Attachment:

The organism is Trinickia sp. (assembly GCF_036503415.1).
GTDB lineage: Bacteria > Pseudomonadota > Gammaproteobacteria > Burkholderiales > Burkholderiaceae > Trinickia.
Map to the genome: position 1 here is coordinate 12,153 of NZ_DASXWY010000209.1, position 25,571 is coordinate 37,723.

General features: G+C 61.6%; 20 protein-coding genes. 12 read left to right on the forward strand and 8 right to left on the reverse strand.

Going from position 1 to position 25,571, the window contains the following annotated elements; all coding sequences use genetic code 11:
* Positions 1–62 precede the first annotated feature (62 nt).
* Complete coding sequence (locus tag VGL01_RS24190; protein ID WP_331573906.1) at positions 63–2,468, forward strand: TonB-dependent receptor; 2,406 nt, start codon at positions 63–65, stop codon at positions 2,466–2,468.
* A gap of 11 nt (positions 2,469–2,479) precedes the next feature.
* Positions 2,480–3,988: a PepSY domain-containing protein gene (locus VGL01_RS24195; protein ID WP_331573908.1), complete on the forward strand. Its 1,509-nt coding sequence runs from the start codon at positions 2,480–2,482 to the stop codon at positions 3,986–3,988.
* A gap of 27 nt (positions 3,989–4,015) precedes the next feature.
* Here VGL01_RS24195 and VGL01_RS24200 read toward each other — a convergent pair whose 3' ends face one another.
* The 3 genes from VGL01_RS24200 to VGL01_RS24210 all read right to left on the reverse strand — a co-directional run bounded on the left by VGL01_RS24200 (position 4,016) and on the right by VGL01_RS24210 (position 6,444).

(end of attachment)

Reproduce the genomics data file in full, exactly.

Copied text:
The organism is Trinickia sp. (assembly GCF_036503415.1).
GTDB lineage: Bacteria > Pseudomonadota > Gammaproteobacteria > Burkholderiales > Burkholderiaceae > Trinickia.
Map to the genome: position 1 here is coordinate 12,153 of NZ_DASXWY010000209.1, position 25,571 is coordinate 37,723.

General features: G+C 61.6%; 20 protein-coding genes. 12 read left to right on the forward strand and 8 right to left on the reverse strand.

Going from position 1 to position 25,571, the window contains the following annotated elements; all coding sequences use genetic code 11:
* Positions 1–62 precede the first annotated feature (62 nt).
* Complete coding sequence (locus tag VGL01_RS24190; protein ID WP_331573906.1) at positions 63–2,468, forward strand: TonB-dependent receptor; 2,406 nt, start codon at positions 63–65, stop codon at positions 2,466–2,468.
* A gap of 11 nt (positions 2,469–2,479) precedes the next feature.
* Positions 2,480–3,988: a PepSY domain-containing protein gene (locus VGL01_RS24195; protein ID WP_331573908.1), complete on the forward strand. Its 1,509-nt coding sequence runs from the start codon at positions 2,480–2,482 to the stop codon at positions 3,986–3,988.
* A gap of 27 nt (positions 3,989–4,015) precedes the next feature.
* Here VGL01_RS24195 and VGL01_RS24200 read toward each other — a convergent pair whose 3' ends face one another.
* The 3 genes from VGL01_RS24200 to VGL01_RS24210 all read right to left on the reverse strand — a co-directional run bounded on the left by VGL01_RS24200 (position 4,016) and on the right by VGL01_RS24210 (position 6,444).